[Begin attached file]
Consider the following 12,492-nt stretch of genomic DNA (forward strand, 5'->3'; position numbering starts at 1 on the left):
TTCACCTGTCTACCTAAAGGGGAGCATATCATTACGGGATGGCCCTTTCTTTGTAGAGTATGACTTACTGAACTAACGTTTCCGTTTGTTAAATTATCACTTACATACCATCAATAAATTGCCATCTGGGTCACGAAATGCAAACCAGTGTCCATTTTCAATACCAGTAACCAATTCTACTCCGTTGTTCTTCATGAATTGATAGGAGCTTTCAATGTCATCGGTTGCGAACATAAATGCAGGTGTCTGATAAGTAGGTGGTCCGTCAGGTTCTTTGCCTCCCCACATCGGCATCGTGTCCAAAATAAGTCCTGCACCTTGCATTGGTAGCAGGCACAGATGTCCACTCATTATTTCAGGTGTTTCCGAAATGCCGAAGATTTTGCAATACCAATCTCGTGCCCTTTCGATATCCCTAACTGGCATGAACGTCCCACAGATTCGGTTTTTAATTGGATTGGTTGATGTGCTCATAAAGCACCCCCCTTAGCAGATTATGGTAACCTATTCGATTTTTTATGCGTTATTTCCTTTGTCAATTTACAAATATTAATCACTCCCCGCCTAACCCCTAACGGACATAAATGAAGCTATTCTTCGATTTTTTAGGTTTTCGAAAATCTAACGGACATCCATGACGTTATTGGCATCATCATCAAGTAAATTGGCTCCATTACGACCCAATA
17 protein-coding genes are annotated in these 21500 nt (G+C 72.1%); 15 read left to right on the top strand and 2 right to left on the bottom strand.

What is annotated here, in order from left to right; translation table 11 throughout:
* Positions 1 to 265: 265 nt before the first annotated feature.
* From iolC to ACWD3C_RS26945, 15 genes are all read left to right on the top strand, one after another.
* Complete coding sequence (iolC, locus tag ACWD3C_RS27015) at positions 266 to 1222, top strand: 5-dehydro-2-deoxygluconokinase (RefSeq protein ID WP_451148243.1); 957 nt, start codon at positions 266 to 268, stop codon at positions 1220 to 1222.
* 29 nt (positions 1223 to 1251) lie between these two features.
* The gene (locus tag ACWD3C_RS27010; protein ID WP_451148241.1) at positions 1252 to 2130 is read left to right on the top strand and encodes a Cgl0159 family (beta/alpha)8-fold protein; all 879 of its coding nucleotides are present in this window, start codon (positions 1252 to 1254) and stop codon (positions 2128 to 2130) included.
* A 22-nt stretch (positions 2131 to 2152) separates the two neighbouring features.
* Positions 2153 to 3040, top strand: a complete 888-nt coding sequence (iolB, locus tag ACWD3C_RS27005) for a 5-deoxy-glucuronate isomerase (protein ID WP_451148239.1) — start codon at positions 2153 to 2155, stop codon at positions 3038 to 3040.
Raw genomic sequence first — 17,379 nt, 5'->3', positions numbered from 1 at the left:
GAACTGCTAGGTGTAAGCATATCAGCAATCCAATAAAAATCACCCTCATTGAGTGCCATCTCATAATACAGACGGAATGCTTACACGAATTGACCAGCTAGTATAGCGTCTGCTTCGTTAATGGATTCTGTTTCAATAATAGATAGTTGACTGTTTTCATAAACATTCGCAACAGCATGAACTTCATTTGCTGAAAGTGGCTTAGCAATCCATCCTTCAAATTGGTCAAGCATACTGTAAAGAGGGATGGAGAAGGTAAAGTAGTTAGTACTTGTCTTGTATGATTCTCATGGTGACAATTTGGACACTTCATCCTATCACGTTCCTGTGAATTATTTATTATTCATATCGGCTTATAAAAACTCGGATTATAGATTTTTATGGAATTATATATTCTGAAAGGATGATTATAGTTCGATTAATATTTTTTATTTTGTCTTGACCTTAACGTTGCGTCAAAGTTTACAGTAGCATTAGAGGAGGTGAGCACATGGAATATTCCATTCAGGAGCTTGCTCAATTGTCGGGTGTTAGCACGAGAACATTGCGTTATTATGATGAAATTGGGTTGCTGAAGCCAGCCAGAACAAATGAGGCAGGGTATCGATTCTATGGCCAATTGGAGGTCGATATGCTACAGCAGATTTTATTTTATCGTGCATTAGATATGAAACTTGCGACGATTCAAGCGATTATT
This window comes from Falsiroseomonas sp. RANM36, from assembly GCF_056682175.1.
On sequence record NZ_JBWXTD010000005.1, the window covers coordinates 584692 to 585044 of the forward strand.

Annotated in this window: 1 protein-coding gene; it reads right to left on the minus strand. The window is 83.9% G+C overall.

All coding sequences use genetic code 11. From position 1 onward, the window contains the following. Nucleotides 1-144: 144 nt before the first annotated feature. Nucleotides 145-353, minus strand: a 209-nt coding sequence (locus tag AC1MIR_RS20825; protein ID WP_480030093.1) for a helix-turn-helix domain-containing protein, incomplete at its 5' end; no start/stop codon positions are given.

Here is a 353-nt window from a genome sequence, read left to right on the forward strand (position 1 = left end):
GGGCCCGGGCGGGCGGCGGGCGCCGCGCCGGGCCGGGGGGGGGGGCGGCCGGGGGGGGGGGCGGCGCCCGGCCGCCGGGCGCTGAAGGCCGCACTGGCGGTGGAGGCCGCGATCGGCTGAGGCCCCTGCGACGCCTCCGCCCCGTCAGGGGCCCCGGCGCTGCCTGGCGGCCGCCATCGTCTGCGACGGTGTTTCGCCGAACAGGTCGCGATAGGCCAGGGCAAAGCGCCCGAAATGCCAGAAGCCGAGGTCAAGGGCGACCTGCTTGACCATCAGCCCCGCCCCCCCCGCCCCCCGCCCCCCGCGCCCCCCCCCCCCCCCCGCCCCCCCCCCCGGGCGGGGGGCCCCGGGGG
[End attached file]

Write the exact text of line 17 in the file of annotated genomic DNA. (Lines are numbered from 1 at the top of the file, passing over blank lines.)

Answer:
All coding sequences use genetic code 11. From position 1 onward, the window contains the following. Nucleotides 1-144: 144 nt before the first annotated feature. Nucleotides 145-353, minus strand: a 209-nt coding sequence (locus tag AC1MIR_RS20825; protein ID WP_480030093.1) for a helix-turn-helix domain-containing protein, incomplete at its 5' end; no start/stop codon positions are given.